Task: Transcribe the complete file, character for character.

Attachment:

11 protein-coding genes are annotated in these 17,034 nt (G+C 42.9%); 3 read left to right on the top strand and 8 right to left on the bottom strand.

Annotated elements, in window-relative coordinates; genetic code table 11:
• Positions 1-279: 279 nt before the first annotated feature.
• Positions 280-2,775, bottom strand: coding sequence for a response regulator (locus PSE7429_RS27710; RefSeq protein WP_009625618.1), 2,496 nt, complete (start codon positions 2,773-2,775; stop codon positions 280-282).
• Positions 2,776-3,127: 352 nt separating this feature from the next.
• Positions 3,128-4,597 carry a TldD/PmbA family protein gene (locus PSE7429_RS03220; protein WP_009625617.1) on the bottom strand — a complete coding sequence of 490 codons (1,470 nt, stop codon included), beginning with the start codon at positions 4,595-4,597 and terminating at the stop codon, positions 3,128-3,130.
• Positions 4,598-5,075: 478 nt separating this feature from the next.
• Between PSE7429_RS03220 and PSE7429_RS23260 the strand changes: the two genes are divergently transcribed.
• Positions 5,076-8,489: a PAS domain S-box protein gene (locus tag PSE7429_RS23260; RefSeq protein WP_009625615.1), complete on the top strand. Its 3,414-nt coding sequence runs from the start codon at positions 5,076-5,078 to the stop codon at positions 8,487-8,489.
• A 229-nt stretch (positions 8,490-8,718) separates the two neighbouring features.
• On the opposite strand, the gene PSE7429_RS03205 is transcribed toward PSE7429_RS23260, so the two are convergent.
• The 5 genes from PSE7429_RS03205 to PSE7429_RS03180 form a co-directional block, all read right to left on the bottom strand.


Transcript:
11 protein-coding genes are annotated in these 17,034 nt (G+C 42.9%); 3 read left to right on the top strand and 8 right to left on the bottom strand.

Annotated elements, in window-relative coordinates; genetic code table 11:
• Positions 1-279: 279 nt before the first annotated feature.
• Positions 280-2,775, bottom strand: coding sequence for a response regulator (locus PSE7429_RS27710; RefSeq protein WP_009625618.1), 2,496 nt, complete (start codon positions 2,773-2,775; stop codon positions 280-282).
• Positions 2,776-3,127: 352 nt separating this feature from the next.
• Positions 3,128-4,597 carry a TldD/PmbA family protein gene (locus PSE7429_RS03220; protein WP_009625617.1) on the bottom strand — a complete coding sequence of 490 codons (1,470 nt, stop codon included), beginning with the start codon at positions 4,595-4,597 and terminating at the stop codon, positions 3,128-3,130.
• Positions 4,598-5,075: 478 nt separating this feature from the next.
• Between PSE7429_RS03220 and PSE7429_RS23260 the strand changes: the two genes are divergently transcribed.
• Positions 5,076-8,489: a PAS domain S-box protein gene (locus tag PSE7429_RS23260; RefSeq protein WP_009625615.1), complete on the top strand. Its 3,414-nt coding sequence runs from the start codon at positions 5,076-5,078 to the stop codon at positions 8,487-8,489.
• A 229-nt stretch (positions 8,490-8,718) separates the two neighbouring features.
• On the opposite strand, the gene PSE7429_RS03205 is transcribed toward PSE7429_RS23260, so the two are convergent.
• The 5 genes from PSE7429_RS03205 to PSE7429_RS03180 form a co-directional block, all read right to left on the bottom strand.